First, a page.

Weekly Media Roundup - December 14, 2011by Molly Tomlinson
Program Shines Light on Value of Inventors (Toledo Blade, Ohio)
Afterschool students in the Woodberry Park Inventors and Art afterschool program in Toledo are learning about inventors and black history. The program’s developer told the Toledo Blade that the dearth of information about inventors in schools goes beyond race. “Students everywhere aren’t learning about inventors, don’t know how technology is developed, and don’t understand how innovations build on each other.” This week students discussed the origin of the Super Soaker and the importance of patents.
Students Show Artistic Side at Salvation Army (Reading Eagle, Pennsylvania)
Afterschool students from the Salvation Army afterschool program in Reading displayed sculptures, paintings, poetry, short stories, music, dance performances and more at an art show on December 9. Nearly 100 parents, students and teachers attended the “Nobody Like You” themed Manana Art Show.
Junior High Students Put Their Robotics Skills to the Test (The Graham Leader, Texas)
For the first time, six afterschool students from Graham Junior High School (GJHS) were invited to participate in a robotics competition alongside more than 50 area gifted and talented students. A grant funded the robotics sets for the afterschool program and made it possible for the students to participate. GJHS afterschool students won the competition as the overall high point winner and placed third in the “surprise challenge” where the students’ robots had to care for a pet dog using sensors to clean up, walk and feed the dog.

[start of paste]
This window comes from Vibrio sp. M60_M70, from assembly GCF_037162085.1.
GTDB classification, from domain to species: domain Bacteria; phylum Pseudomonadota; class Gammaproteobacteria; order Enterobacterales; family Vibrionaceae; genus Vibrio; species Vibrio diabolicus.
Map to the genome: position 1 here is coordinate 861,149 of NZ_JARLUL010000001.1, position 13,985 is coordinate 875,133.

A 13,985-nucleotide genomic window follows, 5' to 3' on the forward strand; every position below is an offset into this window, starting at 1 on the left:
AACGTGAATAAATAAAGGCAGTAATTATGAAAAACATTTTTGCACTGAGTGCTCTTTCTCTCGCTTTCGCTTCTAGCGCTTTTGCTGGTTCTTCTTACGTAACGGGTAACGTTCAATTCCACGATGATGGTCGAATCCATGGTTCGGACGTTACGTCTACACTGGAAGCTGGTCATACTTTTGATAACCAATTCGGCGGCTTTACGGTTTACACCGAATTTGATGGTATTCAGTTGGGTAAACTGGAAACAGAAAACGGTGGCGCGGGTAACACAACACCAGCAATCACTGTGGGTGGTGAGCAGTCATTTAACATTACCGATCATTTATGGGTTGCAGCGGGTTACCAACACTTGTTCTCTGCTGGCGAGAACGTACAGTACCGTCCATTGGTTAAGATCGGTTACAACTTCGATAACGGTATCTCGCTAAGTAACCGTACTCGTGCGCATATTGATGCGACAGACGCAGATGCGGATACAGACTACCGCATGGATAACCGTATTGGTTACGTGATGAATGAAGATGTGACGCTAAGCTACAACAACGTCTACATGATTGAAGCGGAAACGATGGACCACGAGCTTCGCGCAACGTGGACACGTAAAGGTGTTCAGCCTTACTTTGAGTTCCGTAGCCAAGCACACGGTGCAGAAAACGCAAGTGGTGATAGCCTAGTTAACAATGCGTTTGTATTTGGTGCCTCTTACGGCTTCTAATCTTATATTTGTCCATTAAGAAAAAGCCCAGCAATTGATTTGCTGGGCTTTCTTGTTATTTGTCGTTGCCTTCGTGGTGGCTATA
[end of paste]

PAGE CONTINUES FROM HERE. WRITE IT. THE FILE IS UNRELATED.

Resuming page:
Publishing Materials Would Help Encourage Young Writers (Sacramento Bee, California)
Third graders to high school students in Sacramento are spending their afternoons in a creative writing club. The students begin each session with an inspiration: an idea, a thought, an image, even a smell that launches the young minds into examining their life and memories and then they begin writing. The afterschool program leaders are raising funds to publish the students’ works. Program Executive Director Katie McCleary told the Sacramento Bee that the students won’t necessarily all want to be writers, but they will learn to value the written word and learn to express themselves, traits that can have a powerful effect on other realms of life.
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